Each week we summarize three pieces of news that show the world trending in a greener direction. This week, Sweden closed it’s last coal-fired power plant… two years ahead of schedule! We believe it’s necessary to celebrate achievements like this to remind ourselves that our Earth-friendly actions do add up to global change. And hey, it’s just nice to read some good news.
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By Harry Cockburn, The Independent, April 27, 2020
- Sweden joins Austria and Belgium in completely removing coal from its energy mix by shutting down it’s final coal-fired plant two years ahead of schedule. Stockholm is now on track to run entirely on renewable or recycled energy by 2030.
- Per the article: “France, Slovakia, Portugal, the UK, Ireland and Italy are expected to follow Belgium, Austria and Sweden and exit coal by 2025 or earlier.”
- Anders Egelrud, chief executive of Stockholm Exergi, told the Independent: “Since Stockholm was almost totally fossil-dependent 30-40 years ago, we have made enormous changes and now we are taking the step away from carbon dependence and continuing the journey towards an energy system entirely based on renewable and recycled energy,”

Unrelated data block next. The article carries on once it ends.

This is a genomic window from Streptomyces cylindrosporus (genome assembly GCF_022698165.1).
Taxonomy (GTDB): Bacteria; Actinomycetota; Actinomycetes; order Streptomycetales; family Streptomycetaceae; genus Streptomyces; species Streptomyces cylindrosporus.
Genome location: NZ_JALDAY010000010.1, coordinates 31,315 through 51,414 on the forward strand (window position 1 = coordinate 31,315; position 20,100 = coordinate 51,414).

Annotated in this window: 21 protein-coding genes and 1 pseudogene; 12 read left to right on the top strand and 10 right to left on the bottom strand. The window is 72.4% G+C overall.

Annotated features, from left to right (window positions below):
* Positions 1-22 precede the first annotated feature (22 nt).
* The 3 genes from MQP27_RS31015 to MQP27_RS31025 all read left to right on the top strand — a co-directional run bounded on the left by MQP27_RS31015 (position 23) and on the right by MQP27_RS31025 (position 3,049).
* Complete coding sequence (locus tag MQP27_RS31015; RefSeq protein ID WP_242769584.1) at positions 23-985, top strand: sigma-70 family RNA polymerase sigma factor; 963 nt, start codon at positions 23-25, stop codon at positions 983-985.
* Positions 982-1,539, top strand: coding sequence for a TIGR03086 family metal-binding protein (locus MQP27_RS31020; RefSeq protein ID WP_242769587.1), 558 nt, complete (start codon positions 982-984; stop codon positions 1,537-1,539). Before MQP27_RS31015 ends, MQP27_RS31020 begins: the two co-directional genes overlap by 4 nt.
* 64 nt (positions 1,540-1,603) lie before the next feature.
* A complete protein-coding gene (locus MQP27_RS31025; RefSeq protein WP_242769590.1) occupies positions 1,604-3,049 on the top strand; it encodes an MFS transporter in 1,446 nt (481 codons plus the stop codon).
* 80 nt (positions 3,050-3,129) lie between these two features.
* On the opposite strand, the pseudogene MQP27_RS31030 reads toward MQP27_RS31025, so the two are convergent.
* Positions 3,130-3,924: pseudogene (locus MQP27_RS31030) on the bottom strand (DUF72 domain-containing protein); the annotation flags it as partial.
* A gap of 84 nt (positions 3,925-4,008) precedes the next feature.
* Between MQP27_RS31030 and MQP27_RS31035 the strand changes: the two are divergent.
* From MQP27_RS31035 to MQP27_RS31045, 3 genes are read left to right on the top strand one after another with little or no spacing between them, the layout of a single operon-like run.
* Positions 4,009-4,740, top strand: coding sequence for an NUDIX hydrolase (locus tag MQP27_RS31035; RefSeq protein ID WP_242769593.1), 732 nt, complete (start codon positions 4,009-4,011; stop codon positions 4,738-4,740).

By Leyland Cecco, The Guardian, May 1, 2020
- For the first time since 1876, a wild bison calf was born in Wanuskewin heritage park in Saskatchewan, Canada.
- European settlers reduced bison populations from 60 million to fewer than 600 in the 19th century, with devastating effects to the ecosystem and ingenious communities. Reintroduction efforts in Yellowstone, Banff, Elk Island and elsewhere have had various degrees of success.
- Per the article: “There are numerous studies that show the impact bison recovery has for an ecosystem— all the way down to dung beetles, bird species, prairie dogs and carnivores,” said (Dr Gregg) Adams. “Bison affect the entire ecosystem from microbes to insects to mammals and humans.”
By Adam Liptak, The New York Times, April 23, 2020
- In what some are calling “the clean water case of the century,” the Supreme Court ruled that “the Clean Water Act applies to some pollutants that reach the sea and other protected waters indirectly through groundwater.”
- In the case, Maui County (backed by a Trump administration brief) argued the Clean Water Act does not protect “discharges” that reach protected waters through groundwater. The court disagreed in a 6-3 ruling.
- Per the article: “But the decision was on balance a victory for environmental groups, as it allowed at least some lawsuits over groundwater discharges.“
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Feature photo by Nicholas Doherty on Unsplash.